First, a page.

Last year in mid October, while scrolling down Facebook, I came across a densely expressive and evocatively written post from Montreal singer Sarah Albu, who was “surfacing momentarily,” she wrote, from a recording project “revisiting, revising, and recording” the complete vocal works of Gayle Young from 1976 to today. I was moved and intrigued by the scenes and emotions Sarah described. She was capturing both the details and essence of a moment in her creative life in a way no future interviewer ever could.
“I am learning to identify some of the local mushrooms, and Gayle is telling me all about the trees and the birds and the minerals and the history of this place, and about concepts like geological time,” wrote Sarah, who was staying at Gayle’s home in Ontario’s Niagara Escarpment region at the time. “In the evenings we listen to mysterious insect sounds; sometimes we also hear coyotes. I feel all of this is necessary to really sink into the state required to perform Gayle’s music, and I know I am truly privileged—in many senses of that word—to be able to be doing this right now.”
This was the beginning of a story I wanted to read.  
I wrote to Sarah and proposed she write something about her experience collaborating and communing with Gayle on the recording project. “I really love writing, I actually studied journalism at Ryerson before going full time into music,” Sarah replied, with enthusiasm. (Ha, I knew it!) 
As you will discover in this issue’s cover story, Gayle Young is familiar to and beloved by many in the exploratory music and sound-art community. Kathy Clark Wherry, the co-artistic director of Sound Symposium (a ten-day happening of sound activities presented every two years in St. John’s, Newfoundland), told me that Gayle has been taking part in the Symposium since 1983 and is a valued member of the artistic team. And also a lively one, as evidenced in the photo Kathy sent me of Gayle in action!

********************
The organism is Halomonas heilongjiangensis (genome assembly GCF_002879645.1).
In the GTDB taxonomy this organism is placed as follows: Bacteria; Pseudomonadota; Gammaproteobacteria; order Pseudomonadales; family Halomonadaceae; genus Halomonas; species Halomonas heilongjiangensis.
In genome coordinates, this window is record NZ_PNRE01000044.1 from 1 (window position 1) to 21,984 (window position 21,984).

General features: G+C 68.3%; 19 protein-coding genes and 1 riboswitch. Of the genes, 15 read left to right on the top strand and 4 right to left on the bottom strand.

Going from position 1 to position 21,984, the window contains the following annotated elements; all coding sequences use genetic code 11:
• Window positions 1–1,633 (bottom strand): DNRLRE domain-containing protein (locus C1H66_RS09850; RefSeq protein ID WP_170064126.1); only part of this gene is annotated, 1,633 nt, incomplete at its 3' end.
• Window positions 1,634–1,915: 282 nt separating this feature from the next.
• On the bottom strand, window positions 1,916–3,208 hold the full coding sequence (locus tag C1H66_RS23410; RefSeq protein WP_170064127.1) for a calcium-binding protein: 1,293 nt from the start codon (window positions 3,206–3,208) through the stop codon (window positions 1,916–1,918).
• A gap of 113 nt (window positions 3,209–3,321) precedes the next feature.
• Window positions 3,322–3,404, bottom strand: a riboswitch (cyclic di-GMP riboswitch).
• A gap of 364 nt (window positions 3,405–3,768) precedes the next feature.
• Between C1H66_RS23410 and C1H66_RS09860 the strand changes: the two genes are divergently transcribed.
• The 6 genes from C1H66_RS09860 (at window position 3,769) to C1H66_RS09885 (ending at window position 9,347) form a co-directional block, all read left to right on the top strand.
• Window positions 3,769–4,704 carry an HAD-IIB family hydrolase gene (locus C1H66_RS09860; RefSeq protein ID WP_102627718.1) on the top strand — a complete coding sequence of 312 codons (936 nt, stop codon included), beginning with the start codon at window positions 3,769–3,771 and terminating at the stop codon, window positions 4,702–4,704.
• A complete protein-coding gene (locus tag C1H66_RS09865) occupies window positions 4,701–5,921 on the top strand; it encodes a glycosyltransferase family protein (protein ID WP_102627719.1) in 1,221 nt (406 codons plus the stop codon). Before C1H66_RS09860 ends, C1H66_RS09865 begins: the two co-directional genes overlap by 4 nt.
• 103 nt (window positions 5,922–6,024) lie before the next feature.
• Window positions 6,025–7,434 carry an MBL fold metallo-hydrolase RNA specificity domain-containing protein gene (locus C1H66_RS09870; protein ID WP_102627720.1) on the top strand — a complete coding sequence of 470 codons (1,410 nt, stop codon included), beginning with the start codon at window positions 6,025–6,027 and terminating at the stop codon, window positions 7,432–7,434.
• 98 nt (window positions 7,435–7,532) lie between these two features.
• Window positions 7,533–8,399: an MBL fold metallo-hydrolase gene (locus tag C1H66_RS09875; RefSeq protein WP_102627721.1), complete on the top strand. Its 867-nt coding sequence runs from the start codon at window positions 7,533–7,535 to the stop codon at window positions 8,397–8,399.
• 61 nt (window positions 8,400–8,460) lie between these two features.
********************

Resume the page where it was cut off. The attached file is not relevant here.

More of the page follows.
When I joined Musicworks in 2013, Gayle was its publisher and then became a member of its board of directors; before that, as some long-time readers know, she was the editor of this magazine and has been a vital force for good in its creative and organizational development. At the same time, she continued to evolve as an artist—creating instruments and sound installations, writing music for herself and others, improvising and listening, inspiring those around her.  
In addition to Sarah’s cover story on Gayle, this issue includes a feature on the recently knighted (!) Dutch exploratory music icon Ig Henneman, written by violist and improviser Jennifer Thiessen, and a story about New York-based, Pulitzer Prize-winning soundworld creator Du Yun, written by saxophonist and composer Olivia Shortt.
The authentic enthusiasm and curiosity of artists writing about artists for whom they feel an affinity propelled Musicworks in its early days. This dynamic is in the magazine’s DNA and continues to inform the storytelling in our pages, as you’ll discover in the Summer 2022 issue.

Photo of Gayle Young at Improv Night, Sound Symposium, St. John's, Newfoundland.
Photo by Greg Locke.